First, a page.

By Benjamin Daniells
At The Black Swan, this brutish vegetable is as much a part of the family as Tommy himself. Spoken of with reverence and awe, it’s beyond doubt our favourite beetroot. We’ve even given them a nickname. Craps.
They have featured in magazines across the world and just lately they were on TV in America. When photographers come to visit, the one thing they always want to shoot is the beet.
Crapaudine is a French term, which translates, quite simply, as ‘female toad’. A name earned from an uncanny resemblance to the ugly amphibians many people run a mile from, but there’s something strangely attractive about that gnarly skin. It feels almost like tree bark.
From a growing perspective, they are particularly tedious. You plant 100 seeds, only 30 germinate and of those maybe 10 make it to produce a beetroot. Now imagine scaling that up and trying to ensure thousands for the menu. Grrr.
By mid September, talk of the beet harvest was reaching fever pitch. The first ones were pulled from the ground, awash in autumn sunshine, weighing nearly 1kg each. They were plentiful and every one we reached for was a giant. Deeper into November the uglier side began to show.
When it’s pouring with rain and a howling gale the craps still need digging. Sometimes it’s tempting to put things off hoping that the weather might improve but that risks night falling and head torches bobbing as we dig. There is so much to do before the beet even arrive in the kitchen that it’s difficult not to begin to resent them slightly.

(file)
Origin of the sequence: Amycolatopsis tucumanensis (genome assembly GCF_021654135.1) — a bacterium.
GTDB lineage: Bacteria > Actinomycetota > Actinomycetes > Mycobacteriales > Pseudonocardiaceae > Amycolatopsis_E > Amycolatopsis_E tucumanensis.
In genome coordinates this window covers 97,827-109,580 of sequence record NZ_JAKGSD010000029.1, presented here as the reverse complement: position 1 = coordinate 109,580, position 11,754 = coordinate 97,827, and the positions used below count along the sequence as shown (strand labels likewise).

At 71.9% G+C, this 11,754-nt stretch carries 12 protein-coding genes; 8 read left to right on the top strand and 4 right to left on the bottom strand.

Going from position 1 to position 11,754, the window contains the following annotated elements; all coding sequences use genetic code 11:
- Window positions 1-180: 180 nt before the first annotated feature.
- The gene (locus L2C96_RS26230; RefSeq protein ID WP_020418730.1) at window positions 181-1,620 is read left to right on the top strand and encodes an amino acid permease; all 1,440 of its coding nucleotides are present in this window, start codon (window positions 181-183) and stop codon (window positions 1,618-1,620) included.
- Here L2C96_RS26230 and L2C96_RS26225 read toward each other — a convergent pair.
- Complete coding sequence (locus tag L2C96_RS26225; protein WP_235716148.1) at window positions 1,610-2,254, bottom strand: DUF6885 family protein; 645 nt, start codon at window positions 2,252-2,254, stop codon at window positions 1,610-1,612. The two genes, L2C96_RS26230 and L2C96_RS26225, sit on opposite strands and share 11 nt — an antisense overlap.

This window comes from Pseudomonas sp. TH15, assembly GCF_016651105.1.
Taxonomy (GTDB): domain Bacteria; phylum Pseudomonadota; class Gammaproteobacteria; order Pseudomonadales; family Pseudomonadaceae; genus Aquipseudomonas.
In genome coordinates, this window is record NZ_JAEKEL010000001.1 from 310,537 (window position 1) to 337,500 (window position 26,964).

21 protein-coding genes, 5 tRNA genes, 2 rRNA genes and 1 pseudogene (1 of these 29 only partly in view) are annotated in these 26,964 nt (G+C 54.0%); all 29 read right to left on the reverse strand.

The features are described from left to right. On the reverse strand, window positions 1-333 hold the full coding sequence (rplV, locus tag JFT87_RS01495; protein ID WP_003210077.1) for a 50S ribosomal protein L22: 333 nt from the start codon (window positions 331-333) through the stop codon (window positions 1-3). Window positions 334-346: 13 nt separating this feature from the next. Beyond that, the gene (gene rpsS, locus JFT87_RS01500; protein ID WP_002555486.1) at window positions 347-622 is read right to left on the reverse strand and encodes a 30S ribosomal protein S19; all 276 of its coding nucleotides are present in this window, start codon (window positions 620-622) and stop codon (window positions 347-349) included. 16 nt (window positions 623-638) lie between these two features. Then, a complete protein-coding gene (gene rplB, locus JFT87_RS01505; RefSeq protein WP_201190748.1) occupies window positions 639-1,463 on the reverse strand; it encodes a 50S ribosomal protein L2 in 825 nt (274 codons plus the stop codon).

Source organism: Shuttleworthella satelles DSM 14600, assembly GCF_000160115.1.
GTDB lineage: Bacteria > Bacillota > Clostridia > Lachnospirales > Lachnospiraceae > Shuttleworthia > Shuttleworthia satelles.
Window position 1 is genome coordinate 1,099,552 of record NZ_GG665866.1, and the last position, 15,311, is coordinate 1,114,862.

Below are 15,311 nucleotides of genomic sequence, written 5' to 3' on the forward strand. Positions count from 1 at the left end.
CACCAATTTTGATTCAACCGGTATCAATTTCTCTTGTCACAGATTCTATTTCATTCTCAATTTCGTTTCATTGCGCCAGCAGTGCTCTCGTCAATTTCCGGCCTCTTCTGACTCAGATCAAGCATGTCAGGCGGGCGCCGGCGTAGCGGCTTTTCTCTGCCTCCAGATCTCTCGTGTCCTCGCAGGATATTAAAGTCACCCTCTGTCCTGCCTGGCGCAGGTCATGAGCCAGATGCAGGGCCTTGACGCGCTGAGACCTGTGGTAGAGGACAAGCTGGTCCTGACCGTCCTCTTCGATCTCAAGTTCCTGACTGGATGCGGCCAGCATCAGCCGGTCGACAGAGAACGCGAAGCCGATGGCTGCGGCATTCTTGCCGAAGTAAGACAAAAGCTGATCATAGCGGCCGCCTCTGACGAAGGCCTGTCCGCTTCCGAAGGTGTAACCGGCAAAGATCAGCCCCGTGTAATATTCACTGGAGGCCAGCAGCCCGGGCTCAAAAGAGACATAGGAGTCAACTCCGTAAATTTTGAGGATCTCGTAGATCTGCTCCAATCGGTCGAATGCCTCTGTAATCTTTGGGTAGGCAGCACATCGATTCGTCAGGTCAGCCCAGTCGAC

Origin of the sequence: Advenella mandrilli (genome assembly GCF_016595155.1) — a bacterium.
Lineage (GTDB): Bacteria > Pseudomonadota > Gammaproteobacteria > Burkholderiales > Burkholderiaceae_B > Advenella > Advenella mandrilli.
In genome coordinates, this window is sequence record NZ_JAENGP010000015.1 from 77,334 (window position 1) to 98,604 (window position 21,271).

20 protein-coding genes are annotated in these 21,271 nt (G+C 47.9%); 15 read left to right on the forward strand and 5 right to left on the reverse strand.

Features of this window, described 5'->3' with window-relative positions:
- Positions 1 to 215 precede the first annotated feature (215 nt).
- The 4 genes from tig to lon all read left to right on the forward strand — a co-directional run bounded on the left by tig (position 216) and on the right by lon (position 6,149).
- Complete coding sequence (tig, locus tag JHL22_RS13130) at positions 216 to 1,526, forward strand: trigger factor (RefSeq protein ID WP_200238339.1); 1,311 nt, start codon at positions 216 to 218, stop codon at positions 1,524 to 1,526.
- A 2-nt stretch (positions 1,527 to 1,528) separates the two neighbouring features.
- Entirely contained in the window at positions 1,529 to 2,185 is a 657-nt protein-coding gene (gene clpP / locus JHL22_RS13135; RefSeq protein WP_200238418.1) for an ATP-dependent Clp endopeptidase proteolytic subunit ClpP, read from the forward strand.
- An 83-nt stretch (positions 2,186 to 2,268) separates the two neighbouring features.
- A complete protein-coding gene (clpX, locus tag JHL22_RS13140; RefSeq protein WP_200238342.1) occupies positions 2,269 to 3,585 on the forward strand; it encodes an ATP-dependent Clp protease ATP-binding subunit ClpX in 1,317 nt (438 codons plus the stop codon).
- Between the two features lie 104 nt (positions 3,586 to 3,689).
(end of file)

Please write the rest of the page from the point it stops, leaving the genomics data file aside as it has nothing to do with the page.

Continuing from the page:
When harvest starts we hunt down the biggest ones and allow the tiddlers to bulk out. Yet unlike most beet, which poke above the soil to give you a clue, the crapaudines remain hidden. You have to get down to ground level and inspect each one individually. The leaves would seem a good indication of size, yet more often than not, a lot of leaves usually means three craps growing in close proximity. Rather than the vast roots we hope for, when growing so closely, they tend to wrap around each other and only reach the proportions of the puniest carrot.
With that said, our commitment is unwavering. Digging up a beefy crapaudine beetroot feels like you’re unearthing ancient buried treasure. An appropriate analogy, as this variety of beetroot is around 1000 years old. It seems incredible that this particular strain of vegetable has managed spanned the ages especially since it demands so much effort to get a good crop. You wonder why anyone would go to the trouble?
Until you taste them!
The trials of seeding. The mission to protect the seedlings. The chore of endless digging. The relentless preparation. The dedication in the kitchen. For that one plate of food. It’s all worth it!
The flavour, the texture, the experience. Eating crapaudine at The Black Swan is a treat beyond comparison. Many may think we’re crazy. At times I thought we were crazy. Yet when you sit down and taste the dish, it all comes together and makes perfect sense.
Follow Ben over on Instagram @theblackswangarden to see what else he is growing and foraging here at The Black Swan at Oldstead.